It’s never just another day

For many people, August 18 is just another day on the calendar. It might be a loved ones birthday or anniversary. This year, it may happen to be a first day of school or a doctors appointment or lunch with a friend.

For me, every year August 18 is the anniversary of the day my dad passed away. Today begins the second decade of August 18’s on my calendar.

It’s hard to believe its been 20 years since I saw my dad’s face, heard him laugh or saw him smile. Twenty years since I smelled his favorite cigar. Many recoil at the scent or suggestion, but it is one that is sewn into me and I have been brought to tears at a fleeting note of it, knowing how rarely I might catch it in passing.

Tonight, I wonder what he would think of this crazy thing called “the internet”. I wonder if he would be more of Mac or PC guy or if he would have a computer at all. I think he would go crazy over the fact that a car can actually parallel park itself and a phone could fit in his pocket without a cord attached to the wall. So much has happened in twenty years that he would have loved.

I consider what he would have been like as a grandpa: Would he sing those silly songs in Dutch and dance and sing all around? Would he sit on the floor playing games and beam with joy just to be around them? Would he infuse the Dutch culture into them.

I wonder if when he looked at my daughters, he would see me as a child. Would it cause him to do things different, as if he had a second chance at fatherhood via grandfatherhood. Would it have changed him?

We’ve been learning a tremendous lot about heaven this year. The Bible is full of promises and clearly speaks of what lies ahead for us there as believers and those who have gone before us. As comforting and exciting as all of this is to learn and know, I find myself sidelined by the heartache of wondering In his heart of hearts, was my dad a believer?

As a ten year old, I didn’t exactly have the moxy to ask him where he stood in his relationship with the Lord. I knew when he wasn’t acting right and feared smelling the liquor on his breath and confirming what I suspected. I hated Sunday mornings knowing I would have to try for a couple hours to wake him up to get there on time, only for him to fall asleep hungover during the service. I remember feeling proud the Sunday’s he stayed awake.

What was so sad about his life that he had to drink like that? What was so devastating that he could not escape except to put a bottle to his mouth? But most heartwrenching for me, why was there no one who could show him the Jesus I know? The Jesus that could heal his hurting heart and speak to him as only Jesus could. Why did he not get it enough to be changed?

He had a life that few people can say they shared. His first breath of air was that of a Prisoner of War camp in Indonesia. A joyous moment in an unthinkable place. Years of his childhood were spent there. Like all of us in our own individual passage, life is hard. But what about the “God is good” part?

I guess I mourn the fact that I don’t see where God got the glory for the things He did in his life. Even when we process things at different speeds, nothing happens in life where we can’t reflect Him. I want that bit of good news to mark my dad’s life. And I don’t see it. It is an unchangeable part of my experience.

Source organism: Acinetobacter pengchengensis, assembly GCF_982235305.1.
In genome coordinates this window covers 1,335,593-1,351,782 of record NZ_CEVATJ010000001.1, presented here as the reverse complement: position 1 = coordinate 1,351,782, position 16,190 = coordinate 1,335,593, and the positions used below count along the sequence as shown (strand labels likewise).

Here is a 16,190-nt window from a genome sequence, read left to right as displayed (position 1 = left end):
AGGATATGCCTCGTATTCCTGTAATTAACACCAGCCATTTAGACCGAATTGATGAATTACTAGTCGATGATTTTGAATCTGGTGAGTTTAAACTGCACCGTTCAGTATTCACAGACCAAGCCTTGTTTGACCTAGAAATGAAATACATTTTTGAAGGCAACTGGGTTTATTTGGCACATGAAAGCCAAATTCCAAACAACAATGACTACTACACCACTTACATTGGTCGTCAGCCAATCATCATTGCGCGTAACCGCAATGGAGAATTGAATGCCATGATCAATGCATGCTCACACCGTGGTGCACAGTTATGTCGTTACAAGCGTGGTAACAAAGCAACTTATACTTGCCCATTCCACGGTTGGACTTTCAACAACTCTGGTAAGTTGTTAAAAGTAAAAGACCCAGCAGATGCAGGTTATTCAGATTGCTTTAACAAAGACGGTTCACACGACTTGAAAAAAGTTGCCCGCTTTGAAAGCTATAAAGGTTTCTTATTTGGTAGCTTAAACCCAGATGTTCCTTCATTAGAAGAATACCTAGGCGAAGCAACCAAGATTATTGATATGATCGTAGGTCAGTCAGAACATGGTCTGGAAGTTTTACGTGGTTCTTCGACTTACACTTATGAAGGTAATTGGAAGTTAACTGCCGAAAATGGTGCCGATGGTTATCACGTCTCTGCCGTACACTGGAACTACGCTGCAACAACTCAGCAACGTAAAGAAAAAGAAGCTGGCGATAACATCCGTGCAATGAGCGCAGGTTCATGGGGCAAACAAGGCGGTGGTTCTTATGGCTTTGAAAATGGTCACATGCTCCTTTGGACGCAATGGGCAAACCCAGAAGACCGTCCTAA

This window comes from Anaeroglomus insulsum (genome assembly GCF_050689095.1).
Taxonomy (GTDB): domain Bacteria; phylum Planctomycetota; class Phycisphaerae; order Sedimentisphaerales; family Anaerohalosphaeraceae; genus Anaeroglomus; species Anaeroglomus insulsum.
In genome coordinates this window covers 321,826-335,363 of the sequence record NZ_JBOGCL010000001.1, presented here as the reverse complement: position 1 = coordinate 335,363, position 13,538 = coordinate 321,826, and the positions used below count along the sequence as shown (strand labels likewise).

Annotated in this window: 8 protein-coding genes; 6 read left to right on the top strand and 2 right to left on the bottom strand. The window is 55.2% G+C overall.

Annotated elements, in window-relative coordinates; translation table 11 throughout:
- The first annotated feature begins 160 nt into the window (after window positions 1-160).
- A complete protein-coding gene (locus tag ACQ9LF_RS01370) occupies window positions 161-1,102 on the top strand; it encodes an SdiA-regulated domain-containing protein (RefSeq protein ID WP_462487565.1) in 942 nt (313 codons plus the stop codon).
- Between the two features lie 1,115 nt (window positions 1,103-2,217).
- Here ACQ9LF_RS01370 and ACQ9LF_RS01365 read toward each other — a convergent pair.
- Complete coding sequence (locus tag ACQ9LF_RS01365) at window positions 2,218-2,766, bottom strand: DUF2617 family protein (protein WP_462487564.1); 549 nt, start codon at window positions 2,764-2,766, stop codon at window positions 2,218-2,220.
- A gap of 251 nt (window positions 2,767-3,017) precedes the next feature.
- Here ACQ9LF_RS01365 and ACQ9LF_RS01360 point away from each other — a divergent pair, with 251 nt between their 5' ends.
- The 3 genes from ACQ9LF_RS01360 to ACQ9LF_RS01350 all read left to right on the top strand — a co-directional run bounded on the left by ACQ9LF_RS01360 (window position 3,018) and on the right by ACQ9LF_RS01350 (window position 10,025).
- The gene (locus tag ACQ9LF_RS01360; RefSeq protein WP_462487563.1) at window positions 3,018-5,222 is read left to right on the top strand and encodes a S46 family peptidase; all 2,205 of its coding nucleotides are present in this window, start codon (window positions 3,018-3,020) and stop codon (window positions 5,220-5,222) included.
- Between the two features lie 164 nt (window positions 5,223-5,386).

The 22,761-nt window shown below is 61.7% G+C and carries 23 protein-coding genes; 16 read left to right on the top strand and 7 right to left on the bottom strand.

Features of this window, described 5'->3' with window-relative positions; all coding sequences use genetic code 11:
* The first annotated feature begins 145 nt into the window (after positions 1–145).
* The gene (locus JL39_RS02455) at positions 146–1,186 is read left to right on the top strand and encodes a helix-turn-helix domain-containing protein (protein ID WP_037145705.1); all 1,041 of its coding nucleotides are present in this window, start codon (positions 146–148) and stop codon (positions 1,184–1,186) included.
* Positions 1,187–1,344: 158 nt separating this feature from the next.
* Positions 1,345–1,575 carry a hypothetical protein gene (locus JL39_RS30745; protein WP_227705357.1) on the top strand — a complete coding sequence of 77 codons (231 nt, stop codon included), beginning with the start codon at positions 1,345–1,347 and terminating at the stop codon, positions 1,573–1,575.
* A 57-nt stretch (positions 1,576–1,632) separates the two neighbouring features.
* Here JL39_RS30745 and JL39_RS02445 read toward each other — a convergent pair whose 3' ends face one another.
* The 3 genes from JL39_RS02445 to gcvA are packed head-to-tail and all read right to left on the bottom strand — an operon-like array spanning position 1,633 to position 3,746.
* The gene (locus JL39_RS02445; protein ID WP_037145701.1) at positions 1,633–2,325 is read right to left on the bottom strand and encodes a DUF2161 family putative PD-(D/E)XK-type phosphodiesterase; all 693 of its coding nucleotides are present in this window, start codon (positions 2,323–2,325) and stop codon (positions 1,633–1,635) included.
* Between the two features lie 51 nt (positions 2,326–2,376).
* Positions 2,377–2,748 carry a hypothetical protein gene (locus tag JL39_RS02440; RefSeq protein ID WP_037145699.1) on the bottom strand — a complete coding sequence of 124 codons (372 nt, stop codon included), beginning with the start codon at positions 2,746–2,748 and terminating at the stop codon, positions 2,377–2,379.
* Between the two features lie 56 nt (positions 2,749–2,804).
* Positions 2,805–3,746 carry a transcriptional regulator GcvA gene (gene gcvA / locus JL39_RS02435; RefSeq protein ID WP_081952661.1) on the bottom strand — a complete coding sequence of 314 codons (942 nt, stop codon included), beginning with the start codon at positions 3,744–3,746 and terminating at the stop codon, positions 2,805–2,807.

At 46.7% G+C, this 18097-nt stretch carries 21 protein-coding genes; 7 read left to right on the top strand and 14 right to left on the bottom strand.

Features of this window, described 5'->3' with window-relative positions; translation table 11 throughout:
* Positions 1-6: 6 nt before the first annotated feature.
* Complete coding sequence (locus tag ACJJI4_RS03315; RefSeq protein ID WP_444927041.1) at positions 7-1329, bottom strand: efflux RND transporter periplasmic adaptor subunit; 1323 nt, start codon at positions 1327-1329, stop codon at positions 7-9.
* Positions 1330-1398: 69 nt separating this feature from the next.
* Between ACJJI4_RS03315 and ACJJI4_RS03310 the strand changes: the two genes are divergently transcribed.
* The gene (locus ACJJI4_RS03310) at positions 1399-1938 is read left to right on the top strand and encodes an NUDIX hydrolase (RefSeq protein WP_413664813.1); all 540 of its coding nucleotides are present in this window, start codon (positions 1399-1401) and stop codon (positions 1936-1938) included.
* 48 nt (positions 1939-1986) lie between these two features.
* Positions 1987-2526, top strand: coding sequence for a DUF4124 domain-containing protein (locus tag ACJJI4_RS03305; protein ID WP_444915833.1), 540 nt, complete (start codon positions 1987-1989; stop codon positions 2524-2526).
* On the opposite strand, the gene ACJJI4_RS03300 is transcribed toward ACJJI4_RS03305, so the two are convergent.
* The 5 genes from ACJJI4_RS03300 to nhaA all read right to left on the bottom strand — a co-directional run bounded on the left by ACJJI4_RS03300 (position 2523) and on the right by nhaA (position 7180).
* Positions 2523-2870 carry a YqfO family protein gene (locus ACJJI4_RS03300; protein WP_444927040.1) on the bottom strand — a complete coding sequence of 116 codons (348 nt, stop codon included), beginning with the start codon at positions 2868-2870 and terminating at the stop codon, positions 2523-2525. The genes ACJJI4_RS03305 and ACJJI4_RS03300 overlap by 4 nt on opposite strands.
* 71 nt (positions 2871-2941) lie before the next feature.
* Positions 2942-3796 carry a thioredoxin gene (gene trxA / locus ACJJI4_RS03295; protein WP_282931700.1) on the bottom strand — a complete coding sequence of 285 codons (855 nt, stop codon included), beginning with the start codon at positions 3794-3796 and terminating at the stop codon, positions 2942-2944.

Sometimes I get stuck on the thought that I was not reason enough for him to sober up. But maybe the redemptive part of those feelings, is that it hurts enough that I could not do that to my own children. Maybe that’s the good news. And that is how that chain of sin is to be broken.

I can boldly declare the goodness of God. How He provides comfort when I miss my dad. How He intervenes in our thought processes and heartache and more personally, how He has corrected my perspective of what a Father is. He gets it when no else can. He breaks chains and gives hope for a future. He equipped my mom to fill both parental roles and surrounded her with godly supportive people. God is SO good.

This morning, I was reading in Job 38 & 39 where the Lord confronted Job. He laid out the details of a wide variety of things and said, essentially, “Who do you think does all this? … I do.” God is a multi-tasker. He is at work in everything.

As I work up the courage to really consider those memories, the glossy beautiful ones and the ones I can’t wish away, the Lord is faithful to teach me more about myself and give new insights into my dreams for my own family. That’s how I know He is at work, even 20 years later, through the life of my dad. Other people had different experiences with him. Mine was a child’s perspective where the highs and lows are mostly the ones the stick. But they aren’t wasted.

Hope lives on. It lives in the eyes of my children. They may bear some physical resemblance to my dad but even now at a young age, so much of the heart of our Heavenly Father. I have to think that would please my dad. I’d like to think he’d be proud of us. And i hope everyday that someday, I’ll be able to hear it from him myself.

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~ by hthr on August 18, 2010.

11 Responses to “It’s never just another day”

  1. Tears and hugs. Thank you for sharing your story!!!

  2. You blow me away with how open & beautifully you share yourself.

  3. Wow, Heather. Thanks for sharing this. I did not know this about you… I think you and Troy were going through similar situations about this time in your lives…